What is copy testing?
If you’re a seller of any product, you know that clean, meaningful copy helps your product sell.
Copy testing is the best way to make sure you put your sharpest words before your customers’ eyes. You take your marketing copy (see examples below) and show it to an objective crowd. The test respondents then provide you with detailed feedback so you can know what’s working and what’s not before you put your copy out into the market.
Copy testing is especially effective when you’re selling across borders to ensure that your copy hits the right notes in the native language. Even British English and American English have distinct cultural differences, and you want to how customers in your relevant regions respond to your words.
Deciding what product to sell is just the first challenge that an entrepreneur has to face. Once you’ve got an idea of an item in mind, you also need to choose the coloring, packaging, and design of that product.
Often, it’s easy for businesses to get stuck in their own
minds during this stage of the sales strategy. Entrepreneurs can quickly end up
picking the product design that they like most, rather than adhering to
the preferences of their customers.
But with PickFu, it’s easy to get insight into the kind of items customers actually want to buy. For instance, in this recent PickFu poll, the business owners asked respondents which style of coaster they were most attracted to.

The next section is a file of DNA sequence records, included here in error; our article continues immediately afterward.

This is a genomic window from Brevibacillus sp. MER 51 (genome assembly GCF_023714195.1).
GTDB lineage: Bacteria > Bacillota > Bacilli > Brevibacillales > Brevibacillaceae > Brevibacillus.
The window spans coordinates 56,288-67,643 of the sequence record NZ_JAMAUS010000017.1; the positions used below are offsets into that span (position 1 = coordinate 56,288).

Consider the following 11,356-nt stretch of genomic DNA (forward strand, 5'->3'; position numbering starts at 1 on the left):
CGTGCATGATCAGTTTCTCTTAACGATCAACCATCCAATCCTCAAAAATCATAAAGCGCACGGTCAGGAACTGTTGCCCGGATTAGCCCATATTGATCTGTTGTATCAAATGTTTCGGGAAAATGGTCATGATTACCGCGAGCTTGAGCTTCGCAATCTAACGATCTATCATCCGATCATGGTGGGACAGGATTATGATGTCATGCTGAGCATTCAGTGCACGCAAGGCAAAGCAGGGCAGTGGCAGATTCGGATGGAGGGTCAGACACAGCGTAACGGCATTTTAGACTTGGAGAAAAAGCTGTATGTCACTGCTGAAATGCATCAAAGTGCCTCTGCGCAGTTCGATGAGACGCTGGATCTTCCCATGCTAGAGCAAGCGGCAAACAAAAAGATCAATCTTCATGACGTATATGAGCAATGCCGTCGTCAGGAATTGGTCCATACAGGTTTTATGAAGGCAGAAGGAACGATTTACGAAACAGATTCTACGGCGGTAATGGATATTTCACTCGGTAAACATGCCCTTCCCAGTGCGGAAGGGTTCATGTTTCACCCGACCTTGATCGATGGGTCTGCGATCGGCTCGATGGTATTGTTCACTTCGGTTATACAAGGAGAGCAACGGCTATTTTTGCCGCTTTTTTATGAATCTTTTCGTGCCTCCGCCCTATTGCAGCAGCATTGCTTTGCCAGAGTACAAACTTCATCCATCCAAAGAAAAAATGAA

If you’re an established brand, chances are you’ve created a focus group before to get feedback on a product or idea. You invited a group of participants, offered a reward, reserved a pleasant conference room, catered a light lunch, and hired a skilled moderator. You presented your product demos and the accompanying questions. Maybe each participant provided thoughtful, positive feedback and you left the focus group glowing.
While PickFu is incredibly useful for ebook authors, it’s also a vital testing tool for authors who plan to publish their books in print. One author recently tested four print book cover design options for a book about Canadian facts and trivia. She specifically asked poll respondents which cover they’d pick up in a store.
Option A crowds its cover with chunky illustrations and playful font. Option B has a cleaner look, with the subtitle set in a circle surrounded by Canadian landmarks. Option C is similar to Option B but with a different color scheme and illustration. Option D neatly lays out the Canadian landmarks illustration on the bottom half of the page.
Men and women alike are always looking for ways to optimize their health, whether they want to lose weight, get stronger, or ensure they’re getting proper nutrition. When creating a brand around health, it’s especially important to match your logo and company name.
Original AllStar, a premium supplement brand, ran this PickFu poll to split test two potential logos for the business.
The two logos use the same font for the product name and the same color palette of white, bright blue, and navy blue. The big difference between the two options is the graphic beside the product name.